Roughly about a month ago there was an article over on the Wall Street Journal entitled. “Science Increasingly Makes the Case for God.” by Eric Metaxas.
Lawrence M. Krauss, a Professor in the School of Earth and Space Exploration and Directors of the Origins Project at Arizona State University, attempted to reply, but the WSJ did not publish it, and so the Richard Dawkins foundation published it instead.
The latest update on all this is that the New Yorker has now published a complete debunking of the Wall Street Journal article, and that is of course by Lawrence M. Krauss.
The essence of the argument that was being made by Mr Metaxas is that …
Today there are more than 200 known parameters necessary for a planet to support life — every single one of which must be perfectly met, or the whole thing falls apart… The odds against life in the universe are simply astonishing.
… therefore a god must has done it.
In rebuttal, the rather obvious observation is now made by Prof Krauss …
Such a claim is fraught with statistical perils, however. The first is a familiar mistake of elaborating all the factors responsible for some specific event and calculating all the probabilities as if they were independent. In order for me to be writing this piece at this precise instant on this airplane, having done all the things I’ve done today, consider all the factors that had to be “just right”: I had to find myself in San Francisco, among all the cities in the world; the sequence of stoplights that my taxi had to traverse had to be just right, in order to get me to the airport when I did; the airport security screener had to experience a similar set of coincidences in order to be there when I needed her; same goes for the pilot. It would be easy for me to derive a set of probabilities that, when multiplied together, would produce a number so small that it would be statistically impossible for me to be here now writing.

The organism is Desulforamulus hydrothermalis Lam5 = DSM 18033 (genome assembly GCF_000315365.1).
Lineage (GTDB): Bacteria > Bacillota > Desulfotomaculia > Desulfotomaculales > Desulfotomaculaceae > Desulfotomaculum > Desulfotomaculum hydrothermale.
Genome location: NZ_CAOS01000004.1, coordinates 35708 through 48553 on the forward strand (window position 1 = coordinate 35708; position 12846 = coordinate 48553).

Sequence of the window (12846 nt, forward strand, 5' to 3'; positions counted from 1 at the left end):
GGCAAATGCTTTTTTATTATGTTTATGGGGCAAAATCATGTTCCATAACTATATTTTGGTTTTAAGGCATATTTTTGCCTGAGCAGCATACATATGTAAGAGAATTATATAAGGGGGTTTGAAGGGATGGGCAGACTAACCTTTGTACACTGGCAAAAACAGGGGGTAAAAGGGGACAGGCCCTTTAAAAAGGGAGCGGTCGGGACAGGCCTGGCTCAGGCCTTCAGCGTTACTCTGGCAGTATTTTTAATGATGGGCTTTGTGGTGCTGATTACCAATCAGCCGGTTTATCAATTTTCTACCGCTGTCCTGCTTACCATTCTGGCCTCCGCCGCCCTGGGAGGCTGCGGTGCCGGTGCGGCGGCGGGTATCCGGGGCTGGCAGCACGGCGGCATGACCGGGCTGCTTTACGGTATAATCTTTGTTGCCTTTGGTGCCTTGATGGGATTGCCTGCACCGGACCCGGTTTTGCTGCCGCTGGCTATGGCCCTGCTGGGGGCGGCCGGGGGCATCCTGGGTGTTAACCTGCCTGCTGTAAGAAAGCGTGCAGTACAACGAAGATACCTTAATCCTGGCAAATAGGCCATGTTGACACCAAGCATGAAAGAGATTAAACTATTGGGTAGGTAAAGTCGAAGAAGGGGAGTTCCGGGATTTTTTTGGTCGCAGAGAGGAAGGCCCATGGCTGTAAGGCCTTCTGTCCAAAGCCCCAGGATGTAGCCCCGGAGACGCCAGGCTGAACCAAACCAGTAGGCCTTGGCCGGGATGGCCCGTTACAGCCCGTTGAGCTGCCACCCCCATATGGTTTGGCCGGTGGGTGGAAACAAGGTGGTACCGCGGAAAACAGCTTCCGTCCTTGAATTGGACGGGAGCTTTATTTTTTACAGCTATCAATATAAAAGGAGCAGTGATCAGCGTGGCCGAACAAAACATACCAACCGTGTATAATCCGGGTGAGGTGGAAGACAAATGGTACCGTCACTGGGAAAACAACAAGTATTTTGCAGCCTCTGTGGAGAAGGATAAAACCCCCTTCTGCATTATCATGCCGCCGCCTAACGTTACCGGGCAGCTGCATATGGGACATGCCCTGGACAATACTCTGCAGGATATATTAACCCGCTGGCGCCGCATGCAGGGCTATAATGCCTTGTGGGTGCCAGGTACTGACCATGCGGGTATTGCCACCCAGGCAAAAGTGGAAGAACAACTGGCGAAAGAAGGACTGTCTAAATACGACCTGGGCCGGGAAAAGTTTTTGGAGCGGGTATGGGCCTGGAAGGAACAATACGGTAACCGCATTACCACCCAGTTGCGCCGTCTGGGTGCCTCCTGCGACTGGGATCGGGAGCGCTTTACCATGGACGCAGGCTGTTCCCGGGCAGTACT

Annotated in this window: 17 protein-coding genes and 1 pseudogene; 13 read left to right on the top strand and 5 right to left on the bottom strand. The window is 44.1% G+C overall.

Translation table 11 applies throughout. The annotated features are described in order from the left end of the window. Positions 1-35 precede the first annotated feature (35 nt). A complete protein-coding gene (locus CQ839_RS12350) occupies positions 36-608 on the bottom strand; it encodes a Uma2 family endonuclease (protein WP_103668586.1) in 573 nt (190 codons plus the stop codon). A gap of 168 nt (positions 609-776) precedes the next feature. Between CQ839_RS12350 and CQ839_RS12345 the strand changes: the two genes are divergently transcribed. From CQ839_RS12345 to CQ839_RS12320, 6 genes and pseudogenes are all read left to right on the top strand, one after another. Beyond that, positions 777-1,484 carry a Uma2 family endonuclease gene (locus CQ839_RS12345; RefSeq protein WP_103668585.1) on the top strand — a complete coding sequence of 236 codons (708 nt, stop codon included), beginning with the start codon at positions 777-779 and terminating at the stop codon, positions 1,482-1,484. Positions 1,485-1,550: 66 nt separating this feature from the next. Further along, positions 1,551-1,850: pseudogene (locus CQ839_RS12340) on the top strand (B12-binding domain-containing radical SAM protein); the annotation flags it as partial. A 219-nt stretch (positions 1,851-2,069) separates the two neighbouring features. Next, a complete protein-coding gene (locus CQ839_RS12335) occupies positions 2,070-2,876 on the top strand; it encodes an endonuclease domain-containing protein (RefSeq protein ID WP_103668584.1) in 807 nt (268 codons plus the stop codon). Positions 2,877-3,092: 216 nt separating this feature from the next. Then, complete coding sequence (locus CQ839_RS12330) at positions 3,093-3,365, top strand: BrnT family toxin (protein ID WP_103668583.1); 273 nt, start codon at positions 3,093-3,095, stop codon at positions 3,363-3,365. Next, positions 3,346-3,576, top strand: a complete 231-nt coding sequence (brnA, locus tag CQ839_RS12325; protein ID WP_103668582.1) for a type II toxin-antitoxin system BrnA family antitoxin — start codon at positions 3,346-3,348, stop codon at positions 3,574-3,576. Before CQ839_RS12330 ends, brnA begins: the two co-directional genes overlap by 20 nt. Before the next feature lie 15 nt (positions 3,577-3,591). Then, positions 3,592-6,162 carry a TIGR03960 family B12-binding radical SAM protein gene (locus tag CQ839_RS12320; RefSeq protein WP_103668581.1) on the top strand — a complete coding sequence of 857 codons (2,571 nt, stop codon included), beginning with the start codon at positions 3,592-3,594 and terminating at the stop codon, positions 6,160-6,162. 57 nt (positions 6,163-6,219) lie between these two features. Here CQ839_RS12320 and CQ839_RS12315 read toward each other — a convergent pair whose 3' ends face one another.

His full rebuttal is a good one, you should go and read it.
Arguments and counter arguments aside, what is of concern here is that the Wall Street Journal, a supposedly reputable paper, published what is in essence a religious tract that was then shared or liked on Facebook almost 400,000 times, primarily because it falsely claimed that there was scientific evidence for a god, and of course you know that they did not mean Thor or Loki, but rather the specific god concept that prevails today, and so it acted as a form of confirmation bias for many.
Often when in conversation with those that believe, I encounter an unwarranted degree of certainty that has no rational basis and simply cannot be justified when challenged. The meta-argument that is perhaps the most common can be expressed as follows :-
- I have no idea how X could have happened naturally … therefore my specific cultural god concept did it, hence my belief is true.
Debunk whatever variation of this specific meta-argument is on offer and people do not change their minds. That is because that was never the reason they actually believed at all, but rather was more akin to a layer of rationalisation that was applied later, long after the belief took up residence in the human mind.
Those who are deeply invested emotionally in the prevailing cultural belief are in essence almost immune to any rational discourse and so if we are to win humans over to a more rational evidence-based modality, then we need to win hearts, and not just minds. To belittle, to take a “them vs us” stance, and to win every argument going is to run upon a treadmill that creates the illusion of progress, but in reality takes us nowhere. Instead we need to befriend and win the hearts of those ensnared in the psychological trance that human culture can inject into us, and share about how we have found freedom from the slavery of archaic cultural beliefs, and a desire to go and discover the things that are really true.